Custer's Trials: A Life on the Frontier of American by T.J. Stiles (Alfred A. Knopf, 2015) Custer is one of the most debated 19th century American military leaders. Stiles attempts to better understand a complicated man and shatter the mythology that has surrounded him. Stiles book shows that Custer helped shaped an era that he often struggled to adapt to. Custer's Trials was the winner of the 2016 Pulitzer Prize for history.

The Drunken Botanist: The Plants That Create the World's Great Drinks by Amy Stewart (Algonquin Book, 2013) If your history lover enjoys a drink or two, Stewart's book is a must read. Stewart describes how 150 plants, flowers, trees and fruits have been fermented and distilled to create beers, wines, and spirits. Alcohol has played a huge economic, social and political role in world history and she distills this in her humorous book.

Riotous Flesh: Women, Physiology, and the Solitary Vice in Nineteenth-Century America by April Haynes

Medical Bondage: Race, Gender, and the Origins of American Gynecology by Deirdre Cooper Owens Booklists

Need more help? You can check out some of our most popular booklists for ideas.

  1. American Revolution Top Ten Booklist
  2. Alexander the Great Top Ten Booklist
  3. Gilded Age/Progressive Era History Top Ten Booklist
  4. The Greek Philosophers Top Ten Booklist
  5. Civil War Battles Top Ten Booklist
  6. American Civil War Biographies Top Ten Booklist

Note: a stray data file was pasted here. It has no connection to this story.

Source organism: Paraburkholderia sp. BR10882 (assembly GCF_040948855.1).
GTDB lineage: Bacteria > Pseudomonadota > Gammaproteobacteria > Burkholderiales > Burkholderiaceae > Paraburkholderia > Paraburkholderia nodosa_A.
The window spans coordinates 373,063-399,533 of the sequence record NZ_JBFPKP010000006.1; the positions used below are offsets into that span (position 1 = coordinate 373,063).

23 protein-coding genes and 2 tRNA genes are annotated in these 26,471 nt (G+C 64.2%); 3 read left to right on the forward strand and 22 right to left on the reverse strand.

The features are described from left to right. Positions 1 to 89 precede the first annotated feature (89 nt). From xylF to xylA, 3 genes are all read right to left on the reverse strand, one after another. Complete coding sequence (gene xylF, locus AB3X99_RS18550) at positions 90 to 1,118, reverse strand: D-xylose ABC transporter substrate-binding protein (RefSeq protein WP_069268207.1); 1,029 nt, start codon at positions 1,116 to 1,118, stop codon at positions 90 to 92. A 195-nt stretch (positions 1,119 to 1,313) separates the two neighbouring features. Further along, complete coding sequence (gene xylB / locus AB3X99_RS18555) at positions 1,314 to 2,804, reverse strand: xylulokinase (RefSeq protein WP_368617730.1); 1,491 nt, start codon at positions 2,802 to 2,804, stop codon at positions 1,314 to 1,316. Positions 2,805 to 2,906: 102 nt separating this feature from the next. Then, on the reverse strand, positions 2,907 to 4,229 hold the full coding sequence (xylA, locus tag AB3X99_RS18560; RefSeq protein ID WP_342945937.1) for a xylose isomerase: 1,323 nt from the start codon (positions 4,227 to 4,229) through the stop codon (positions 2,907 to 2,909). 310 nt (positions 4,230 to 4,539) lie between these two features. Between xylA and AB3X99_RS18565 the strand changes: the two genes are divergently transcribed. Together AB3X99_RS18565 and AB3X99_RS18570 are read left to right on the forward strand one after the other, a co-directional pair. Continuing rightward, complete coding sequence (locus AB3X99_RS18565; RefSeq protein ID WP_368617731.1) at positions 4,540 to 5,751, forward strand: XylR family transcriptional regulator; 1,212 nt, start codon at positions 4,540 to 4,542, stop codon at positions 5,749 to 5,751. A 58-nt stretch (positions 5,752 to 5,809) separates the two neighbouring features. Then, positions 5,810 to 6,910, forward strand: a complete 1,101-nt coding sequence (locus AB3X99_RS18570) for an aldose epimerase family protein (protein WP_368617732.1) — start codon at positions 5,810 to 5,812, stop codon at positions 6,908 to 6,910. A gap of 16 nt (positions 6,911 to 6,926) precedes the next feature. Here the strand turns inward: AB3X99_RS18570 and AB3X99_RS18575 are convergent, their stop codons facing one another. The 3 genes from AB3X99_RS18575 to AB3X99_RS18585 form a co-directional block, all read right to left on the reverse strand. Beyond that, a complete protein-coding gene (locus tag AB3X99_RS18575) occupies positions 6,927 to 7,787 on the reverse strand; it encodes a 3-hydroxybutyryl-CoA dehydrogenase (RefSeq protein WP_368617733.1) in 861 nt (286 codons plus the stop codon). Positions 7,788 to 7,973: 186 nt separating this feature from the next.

7. American Legal History Top Ten Booklist
  8. 2017 Organization of American Historians Book Awards
  9. 2016 Organization of American Historians Book Awards


Amazon Kindle Paperwhite

Almost everyone can now read books on laptops, smartphones, and tablets. These are often fairly unsatisfactory because the reading experience is a disappointment. It's hard to recommend reading serious history books on a phone or tablet over a paper book. The Kindle Paperwhite most closely mimics paper books. It's easier to read for long periods of time than phones and tablets. While you cannot take notes in the book the way you can with a paper books, you can store an enormous number of books on the Paperwhite.

In an ideal world, paper books are the best solution, but the Paperwhite is solid device for reading books and it's great for travel. Amazon has Kindles that range in price from $79.99 to $249.99. The Paperwhite at $119.99 is a great deal. It has more than enough storage and a great screen. That makes it hard to recommend the more expensive models.

Historical Movies and Television Series

There are now a ton of ways to watch movies and television (Netflix, Apple iTunes, Amazon Prime, etc.) but some of these options make it harder to give movies and televisions series as a gift. iTunes and Amazon Prime still allow you to send digital gifts to friends and family as long as you have their email. You can also gift Amazon Prime Video memberships. You can If this sounds like a pain, most folks still have a dvd or Blu-ray player.


Dunkirk directed by Chris Nolan

All the President's Men directed by Alan Pakula

Lincoln directed by Steven Spielberg

Elizabeth directed by Shekhar Kapur

Judgment at Nuremburg by Stanley Kramer

Conspiracy directed by Frank Pierson

Selma directed by Ava DuVernay

12 Years a Slave directed by Steven McQueen

The Battle of Algiers by Gillo Pontecorvo

Glory directed by Edward Zwick

Malcom X directed by Spike Lee

Lawrence of Arabia directed by David Lean

Schindler's List directed by Steven Spielberg

Shoah directed by Claude Lanzmann

Goodfellas directed by Martin Scorsese


Roots: Complete Collection

The Vietnam War: A Film directed by Ken Burns and Lynn Novick

John Adams starring Paul Giamatti

Connections by James Burke